In Earth Wind and Fire, labour’s ecomodernist dilemma is reflected by a clear distinction, noted by other commentators as well, between two parts of the issue: the first is largely devoted to demonstrating how ecology is and has always been a labour issue, the second to advocating for eco-technocratic solutions to the ecological crisis. The connecting thread is a vision of socialism as labour-oriented forms of State planning (a vision that emerges from the magazine’s editorial line, but not necessarily shared by all authors).
Since I mostly agree with the criticism raised by others on the second part, I will comment on the first part instead. This opens with Alyssa Battistoni’s editorial introduction, ‘Within and against capitalism’, where the basic lines of the issue are laid out. They can be summarized as follows:
Overall, this vision resembles tremendously the ‘ecology of class’ approach developed by the Italian communists in the 1970s. It does not reject industrial development – which in fact is embraced as a legitimate social aspiration, a response to widespread poverty, and a means to material progress – but aims at controlling it democratically, in the interest of labour rather than capital. But how does this latter claim conciliate with the idea that socialists must join climate justice struggles, which more often than not are about rejecting industrial development and infrastructures? How are socialists going to overcome the stark division that so often opposes labour to environmental justice organizations? This is the, still unresolved, ecomodernist dilemma that can be read against the grain of this Jacobin issue.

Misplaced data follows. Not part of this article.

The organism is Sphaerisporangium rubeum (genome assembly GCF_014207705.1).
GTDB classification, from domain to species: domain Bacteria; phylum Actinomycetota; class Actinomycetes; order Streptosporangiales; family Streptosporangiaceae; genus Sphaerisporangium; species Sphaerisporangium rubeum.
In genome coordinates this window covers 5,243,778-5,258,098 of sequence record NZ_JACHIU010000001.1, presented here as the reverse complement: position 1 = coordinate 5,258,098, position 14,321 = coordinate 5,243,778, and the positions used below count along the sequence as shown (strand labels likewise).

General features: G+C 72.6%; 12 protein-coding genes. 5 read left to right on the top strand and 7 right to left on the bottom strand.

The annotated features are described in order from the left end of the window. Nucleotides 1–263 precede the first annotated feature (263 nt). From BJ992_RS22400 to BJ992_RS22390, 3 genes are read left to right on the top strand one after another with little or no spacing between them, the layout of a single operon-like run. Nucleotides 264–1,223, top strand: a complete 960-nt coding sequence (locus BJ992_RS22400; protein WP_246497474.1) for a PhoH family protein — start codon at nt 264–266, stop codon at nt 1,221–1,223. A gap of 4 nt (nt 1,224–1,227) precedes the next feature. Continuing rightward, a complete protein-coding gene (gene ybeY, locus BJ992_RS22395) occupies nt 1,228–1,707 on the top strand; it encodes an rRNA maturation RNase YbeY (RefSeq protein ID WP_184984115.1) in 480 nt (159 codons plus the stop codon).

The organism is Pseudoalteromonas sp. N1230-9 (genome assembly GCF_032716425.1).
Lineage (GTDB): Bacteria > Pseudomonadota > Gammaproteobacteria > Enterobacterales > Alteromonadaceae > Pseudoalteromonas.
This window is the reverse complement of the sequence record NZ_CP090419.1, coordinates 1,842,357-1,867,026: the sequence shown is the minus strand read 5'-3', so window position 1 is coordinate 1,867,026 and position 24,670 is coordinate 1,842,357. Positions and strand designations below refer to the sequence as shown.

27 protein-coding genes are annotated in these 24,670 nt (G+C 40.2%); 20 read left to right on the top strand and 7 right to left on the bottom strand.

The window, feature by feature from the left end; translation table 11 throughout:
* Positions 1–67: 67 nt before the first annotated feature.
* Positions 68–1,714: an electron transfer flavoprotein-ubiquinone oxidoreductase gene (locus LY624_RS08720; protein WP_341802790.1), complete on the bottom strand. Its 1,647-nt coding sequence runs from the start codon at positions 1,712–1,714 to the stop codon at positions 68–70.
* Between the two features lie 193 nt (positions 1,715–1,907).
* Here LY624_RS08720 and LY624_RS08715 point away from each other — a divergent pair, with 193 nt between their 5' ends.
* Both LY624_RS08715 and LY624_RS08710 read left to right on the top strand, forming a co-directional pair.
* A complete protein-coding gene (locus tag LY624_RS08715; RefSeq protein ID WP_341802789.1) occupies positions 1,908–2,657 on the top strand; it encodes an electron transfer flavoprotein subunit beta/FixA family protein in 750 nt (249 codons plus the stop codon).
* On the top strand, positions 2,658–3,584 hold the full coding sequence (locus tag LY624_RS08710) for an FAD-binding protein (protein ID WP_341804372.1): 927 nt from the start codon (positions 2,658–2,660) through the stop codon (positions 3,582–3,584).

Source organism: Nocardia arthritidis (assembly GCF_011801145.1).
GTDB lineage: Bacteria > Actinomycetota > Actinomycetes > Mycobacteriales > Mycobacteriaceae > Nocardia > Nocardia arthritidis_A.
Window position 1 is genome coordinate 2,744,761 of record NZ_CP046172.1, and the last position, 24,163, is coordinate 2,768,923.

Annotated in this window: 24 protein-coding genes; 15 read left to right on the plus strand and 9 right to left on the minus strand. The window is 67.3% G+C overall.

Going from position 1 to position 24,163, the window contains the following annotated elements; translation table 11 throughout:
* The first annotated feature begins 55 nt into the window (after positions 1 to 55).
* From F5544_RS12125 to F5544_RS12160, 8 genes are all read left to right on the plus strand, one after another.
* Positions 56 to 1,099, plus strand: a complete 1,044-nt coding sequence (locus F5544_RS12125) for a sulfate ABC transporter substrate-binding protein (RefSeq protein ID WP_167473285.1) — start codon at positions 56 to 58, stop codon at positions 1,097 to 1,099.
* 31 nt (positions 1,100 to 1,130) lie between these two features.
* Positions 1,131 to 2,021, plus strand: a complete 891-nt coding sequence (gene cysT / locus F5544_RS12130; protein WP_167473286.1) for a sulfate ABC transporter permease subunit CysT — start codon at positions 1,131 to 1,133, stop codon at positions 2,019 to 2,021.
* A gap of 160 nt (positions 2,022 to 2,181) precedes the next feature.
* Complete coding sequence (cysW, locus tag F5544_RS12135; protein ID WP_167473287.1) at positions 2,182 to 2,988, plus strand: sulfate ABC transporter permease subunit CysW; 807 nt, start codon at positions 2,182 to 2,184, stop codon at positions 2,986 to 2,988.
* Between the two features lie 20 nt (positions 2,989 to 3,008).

In her own article, ‘Living, not just surviving’, Battistoni recommends that socialists embrace a feminist perspective on labour and a vision for ecological revolution based on social reproduction theory – a point very similar to the one I make in the above-cited article. The problem, I believe, is that most of the remaining articles in the issue – even those more openly engaging with environmental justice – do not reflect this approach, and the second part contradicts it entirely. Connor Kilpatrick, for example – also a Jacobin editor – proposes a return to the ‘ecology of class’ approach of the 1970s as developed in the USA by Tony Mazzocchi, then leader of the most powerful trade-union organization in that country, the Oil Chemical and Atomic Workers. This had enormous historical significance, and produced fundamental victories, such as the passing of Clean Air and Clean Water Acts, but its strategy – as the author himself acknowledges – rested within the power relationships embedded in a historical phase of capitalism where blue-collar labour enjoyed an economic and social relevance which is unthinkable today.